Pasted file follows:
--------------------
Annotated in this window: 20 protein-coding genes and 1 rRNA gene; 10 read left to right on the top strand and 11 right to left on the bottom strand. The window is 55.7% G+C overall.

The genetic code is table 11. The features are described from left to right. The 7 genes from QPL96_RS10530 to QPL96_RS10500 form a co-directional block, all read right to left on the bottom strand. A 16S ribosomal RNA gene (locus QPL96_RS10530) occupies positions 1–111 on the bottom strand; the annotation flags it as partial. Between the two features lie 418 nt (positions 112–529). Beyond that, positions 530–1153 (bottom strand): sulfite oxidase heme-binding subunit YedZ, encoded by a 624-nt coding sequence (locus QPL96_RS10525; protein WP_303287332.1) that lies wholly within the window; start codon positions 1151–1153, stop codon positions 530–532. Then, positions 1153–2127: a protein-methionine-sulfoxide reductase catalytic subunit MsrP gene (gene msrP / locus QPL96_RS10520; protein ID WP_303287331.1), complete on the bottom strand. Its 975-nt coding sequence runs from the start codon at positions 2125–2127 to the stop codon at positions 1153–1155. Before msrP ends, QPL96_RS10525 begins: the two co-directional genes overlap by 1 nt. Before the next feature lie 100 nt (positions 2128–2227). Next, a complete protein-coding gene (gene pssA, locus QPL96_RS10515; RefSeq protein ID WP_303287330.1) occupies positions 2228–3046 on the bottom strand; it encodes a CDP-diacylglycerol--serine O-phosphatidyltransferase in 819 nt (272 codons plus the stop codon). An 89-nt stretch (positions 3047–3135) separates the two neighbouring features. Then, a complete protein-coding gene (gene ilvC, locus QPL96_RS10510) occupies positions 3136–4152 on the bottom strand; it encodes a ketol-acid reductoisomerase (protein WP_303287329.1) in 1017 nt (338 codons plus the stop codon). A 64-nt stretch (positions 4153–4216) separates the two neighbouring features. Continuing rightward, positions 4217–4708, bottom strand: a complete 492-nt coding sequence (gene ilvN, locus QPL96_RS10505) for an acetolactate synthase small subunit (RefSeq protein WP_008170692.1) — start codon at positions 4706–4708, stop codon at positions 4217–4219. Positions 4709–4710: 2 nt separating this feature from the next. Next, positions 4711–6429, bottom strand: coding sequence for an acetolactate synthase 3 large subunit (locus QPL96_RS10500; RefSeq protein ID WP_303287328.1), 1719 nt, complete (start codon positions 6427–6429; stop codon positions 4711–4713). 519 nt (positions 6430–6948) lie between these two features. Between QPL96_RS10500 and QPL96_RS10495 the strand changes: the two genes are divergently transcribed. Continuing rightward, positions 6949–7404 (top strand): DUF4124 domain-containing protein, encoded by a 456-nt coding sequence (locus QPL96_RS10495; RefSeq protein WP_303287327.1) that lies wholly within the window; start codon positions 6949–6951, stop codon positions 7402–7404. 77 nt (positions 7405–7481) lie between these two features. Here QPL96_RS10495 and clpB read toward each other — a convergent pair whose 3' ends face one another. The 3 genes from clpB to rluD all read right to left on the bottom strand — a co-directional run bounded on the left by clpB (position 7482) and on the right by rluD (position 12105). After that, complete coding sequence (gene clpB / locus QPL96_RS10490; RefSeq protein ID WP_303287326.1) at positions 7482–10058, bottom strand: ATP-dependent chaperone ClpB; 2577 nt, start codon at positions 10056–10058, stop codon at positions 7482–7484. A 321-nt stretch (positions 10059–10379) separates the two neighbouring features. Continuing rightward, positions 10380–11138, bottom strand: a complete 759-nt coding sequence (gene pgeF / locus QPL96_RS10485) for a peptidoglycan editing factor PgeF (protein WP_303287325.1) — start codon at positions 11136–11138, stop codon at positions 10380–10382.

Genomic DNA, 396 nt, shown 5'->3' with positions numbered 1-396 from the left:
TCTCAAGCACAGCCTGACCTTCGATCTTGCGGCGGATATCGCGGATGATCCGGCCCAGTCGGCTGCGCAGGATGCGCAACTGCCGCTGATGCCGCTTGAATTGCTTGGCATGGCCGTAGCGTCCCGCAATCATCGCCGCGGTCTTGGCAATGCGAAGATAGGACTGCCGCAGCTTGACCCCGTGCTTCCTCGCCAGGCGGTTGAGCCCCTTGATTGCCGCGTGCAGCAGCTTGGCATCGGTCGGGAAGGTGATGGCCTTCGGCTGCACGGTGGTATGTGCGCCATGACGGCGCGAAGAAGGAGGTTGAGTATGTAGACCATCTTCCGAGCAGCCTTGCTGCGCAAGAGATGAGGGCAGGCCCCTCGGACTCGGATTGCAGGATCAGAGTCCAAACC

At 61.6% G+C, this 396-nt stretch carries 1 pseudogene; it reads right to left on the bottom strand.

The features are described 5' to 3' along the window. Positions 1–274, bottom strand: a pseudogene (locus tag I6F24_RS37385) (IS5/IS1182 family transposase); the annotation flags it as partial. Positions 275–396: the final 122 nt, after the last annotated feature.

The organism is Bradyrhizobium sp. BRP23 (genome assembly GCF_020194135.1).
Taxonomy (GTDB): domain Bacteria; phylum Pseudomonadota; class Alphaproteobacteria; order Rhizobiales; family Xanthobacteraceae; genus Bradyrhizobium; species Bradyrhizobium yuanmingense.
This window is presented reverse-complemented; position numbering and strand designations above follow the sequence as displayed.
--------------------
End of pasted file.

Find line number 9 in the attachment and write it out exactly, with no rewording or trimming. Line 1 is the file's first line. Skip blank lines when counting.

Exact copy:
This window is presented reverse-complemented; position numbering and strand designations above follow the sequence as displayed.